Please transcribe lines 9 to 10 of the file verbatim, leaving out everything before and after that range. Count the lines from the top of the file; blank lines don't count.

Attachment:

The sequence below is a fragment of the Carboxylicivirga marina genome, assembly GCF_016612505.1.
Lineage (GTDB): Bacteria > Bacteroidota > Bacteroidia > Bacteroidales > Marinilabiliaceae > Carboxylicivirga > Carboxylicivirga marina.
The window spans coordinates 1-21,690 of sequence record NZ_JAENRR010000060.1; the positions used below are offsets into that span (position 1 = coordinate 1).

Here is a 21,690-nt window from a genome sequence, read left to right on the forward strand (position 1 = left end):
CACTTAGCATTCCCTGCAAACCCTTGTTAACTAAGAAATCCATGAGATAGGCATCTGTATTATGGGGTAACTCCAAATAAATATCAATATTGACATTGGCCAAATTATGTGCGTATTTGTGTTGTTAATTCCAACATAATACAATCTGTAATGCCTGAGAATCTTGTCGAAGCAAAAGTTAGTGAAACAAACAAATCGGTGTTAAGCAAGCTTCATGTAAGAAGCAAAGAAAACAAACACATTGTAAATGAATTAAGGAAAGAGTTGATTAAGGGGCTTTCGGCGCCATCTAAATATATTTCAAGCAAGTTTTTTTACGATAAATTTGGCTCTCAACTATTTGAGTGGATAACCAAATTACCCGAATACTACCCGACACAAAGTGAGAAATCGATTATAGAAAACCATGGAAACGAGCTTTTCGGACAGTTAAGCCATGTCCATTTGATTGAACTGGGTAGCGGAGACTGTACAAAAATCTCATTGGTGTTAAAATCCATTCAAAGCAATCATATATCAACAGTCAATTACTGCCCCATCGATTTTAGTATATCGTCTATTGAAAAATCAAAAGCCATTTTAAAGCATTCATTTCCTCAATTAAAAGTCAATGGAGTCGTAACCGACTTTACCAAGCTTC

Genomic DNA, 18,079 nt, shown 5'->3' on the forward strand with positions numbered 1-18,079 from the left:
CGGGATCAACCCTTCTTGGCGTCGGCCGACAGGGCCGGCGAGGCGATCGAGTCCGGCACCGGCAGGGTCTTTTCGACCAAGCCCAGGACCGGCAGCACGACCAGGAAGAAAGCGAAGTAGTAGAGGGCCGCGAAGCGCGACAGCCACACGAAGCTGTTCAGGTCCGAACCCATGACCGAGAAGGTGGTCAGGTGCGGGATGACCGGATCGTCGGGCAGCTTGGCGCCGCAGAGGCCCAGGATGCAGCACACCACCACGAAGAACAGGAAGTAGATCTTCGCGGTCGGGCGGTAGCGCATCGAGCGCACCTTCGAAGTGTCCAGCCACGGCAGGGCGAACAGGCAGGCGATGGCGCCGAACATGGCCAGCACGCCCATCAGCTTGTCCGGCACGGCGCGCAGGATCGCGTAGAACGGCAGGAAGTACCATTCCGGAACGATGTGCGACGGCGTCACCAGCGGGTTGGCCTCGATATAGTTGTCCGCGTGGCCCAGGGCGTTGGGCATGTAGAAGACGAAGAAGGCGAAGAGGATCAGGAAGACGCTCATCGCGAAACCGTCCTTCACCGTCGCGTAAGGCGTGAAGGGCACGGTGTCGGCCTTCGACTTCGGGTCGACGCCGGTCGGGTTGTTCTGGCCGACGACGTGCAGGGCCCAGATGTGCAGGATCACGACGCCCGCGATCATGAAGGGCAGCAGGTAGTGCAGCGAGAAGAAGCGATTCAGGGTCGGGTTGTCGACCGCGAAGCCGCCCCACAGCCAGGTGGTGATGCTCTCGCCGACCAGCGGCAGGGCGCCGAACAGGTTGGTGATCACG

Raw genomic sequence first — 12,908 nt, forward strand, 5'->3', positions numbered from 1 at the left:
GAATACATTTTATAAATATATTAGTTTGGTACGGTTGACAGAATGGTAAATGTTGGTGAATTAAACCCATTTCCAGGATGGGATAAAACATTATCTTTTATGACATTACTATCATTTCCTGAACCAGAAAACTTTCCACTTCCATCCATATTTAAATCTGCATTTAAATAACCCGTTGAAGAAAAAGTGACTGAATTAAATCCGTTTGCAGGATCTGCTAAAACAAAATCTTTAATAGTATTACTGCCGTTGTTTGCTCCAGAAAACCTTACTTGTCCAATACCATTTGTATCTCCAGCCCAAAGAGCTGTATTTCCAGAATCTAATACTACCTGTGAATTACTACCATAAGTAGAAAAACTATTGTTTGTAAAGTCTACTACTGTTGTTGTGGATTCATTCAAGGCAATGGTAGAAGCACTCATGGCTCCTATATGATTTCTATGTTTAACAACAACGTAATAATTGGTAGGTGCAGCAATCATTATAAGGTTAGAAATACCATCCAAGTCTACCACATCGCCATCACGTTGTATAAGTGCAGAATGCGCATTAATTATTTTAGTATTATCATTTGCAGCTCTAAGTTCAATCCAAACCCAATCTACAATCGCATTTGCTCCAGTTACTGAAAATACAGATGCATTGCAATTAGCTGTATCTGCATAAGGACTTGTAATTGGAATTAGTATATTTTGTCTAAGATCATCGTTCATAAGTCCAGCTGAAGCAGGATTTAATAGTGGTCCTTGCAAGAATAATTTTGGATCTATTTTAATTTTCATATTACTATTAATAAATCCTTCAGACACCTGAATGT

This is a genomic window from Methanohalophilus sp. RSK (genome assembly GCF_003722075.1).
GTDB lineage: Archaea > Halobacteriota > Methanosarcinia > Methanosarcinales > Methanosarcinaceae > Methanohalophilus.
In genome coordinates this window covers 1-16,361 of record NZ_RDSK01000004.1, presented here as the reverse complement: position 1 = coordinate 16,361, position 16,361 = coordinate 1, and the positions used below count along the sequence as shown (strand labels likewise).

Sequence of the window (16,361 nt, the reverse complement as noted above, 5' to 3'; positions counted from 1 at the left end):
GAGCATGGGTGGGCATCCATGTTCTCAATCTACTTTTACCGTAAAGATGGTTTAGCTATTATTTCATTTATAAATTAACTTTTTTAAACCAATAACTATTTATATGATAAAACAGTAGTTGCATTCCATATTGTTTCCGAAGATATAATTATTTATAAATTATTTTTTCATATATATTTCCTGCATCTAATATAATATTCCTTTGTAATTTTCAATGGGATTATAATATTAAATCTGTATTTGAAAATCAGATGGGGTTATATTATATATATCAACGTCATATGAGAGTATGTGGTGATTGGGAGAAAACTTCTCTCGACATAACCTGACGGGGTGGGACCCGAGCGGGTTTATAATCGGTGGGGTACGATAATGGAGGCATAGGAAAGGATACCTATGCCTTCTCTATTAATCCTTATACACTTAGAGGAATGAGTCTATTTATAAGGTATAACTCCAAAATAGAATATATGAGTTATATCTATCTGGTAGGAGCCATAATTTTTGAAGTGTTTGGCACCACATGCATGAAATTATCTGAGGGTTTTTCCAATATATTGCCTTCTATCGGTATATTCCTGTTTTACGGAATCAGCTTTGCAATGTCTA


GAATACATTTTATAAATATATTAGTTTGGTACGGTTGACAGAATGGTAAATGTTGGTGAATTAAACCCATTTCCAGGATGGGATAAAACATTATCTTTTATGACATTACTATCATTTCCTGAACCAGAAAACTTTCCACTTCCATCCATATTTAAATCTGCATTTAAATAACCCGTTGAAGAAAAAGTGACTGAATTAAATCCGTTTGCAGGATCTGCTAAAACAAAATCTTTAATAGTATTACTGCCGTTGTTTGCTCCAGAAAACCTTACTTGTCCAATACCATTTGTATCTCCAGCCCAAAGAGCTGTATTTCCAGAATCTAATACTACCTGTGAATTACTACCATAAGTAGAAAAACTATTGTTTGTAAAGTCTACTACTGTTGTTGTGGATTCATTCAAGGCAATGGTAGAAGCACTCATGGCTCCTATATGATTTCTATGTTTAACAACAACGTAATAATTGGTAGGTGCAGCAATCATTATAAGGTTAGAAATACCATCCAAGTCTACCACATCGCCATCACGTTGTATAAGTGCAGAATGCGCATTAATTATTTTAGTATTATCATTTGCAGCTCTAAGTTCAATCCAAACCCAATCTACAATCGCATTTGCTCCAGTTACTGAAAATACAGATGCATTGCAATTAGCTGTATCTGCATAAGGACTTGTAATTGGAATTAGTATATTTTGTCTAAGATCATCGTTCATAAGTCCAGCTGAAGCAGGATTTAATAGTGGTCCTTGCAAGAATAATTTTGGATCTATTTTAATTTTCATATTACTATTAATAAATCCTTCAGACACCTGAATGT

This is a genomic window from Methanohalophilus sp. RSK (genome assembly GCF_003722075.1).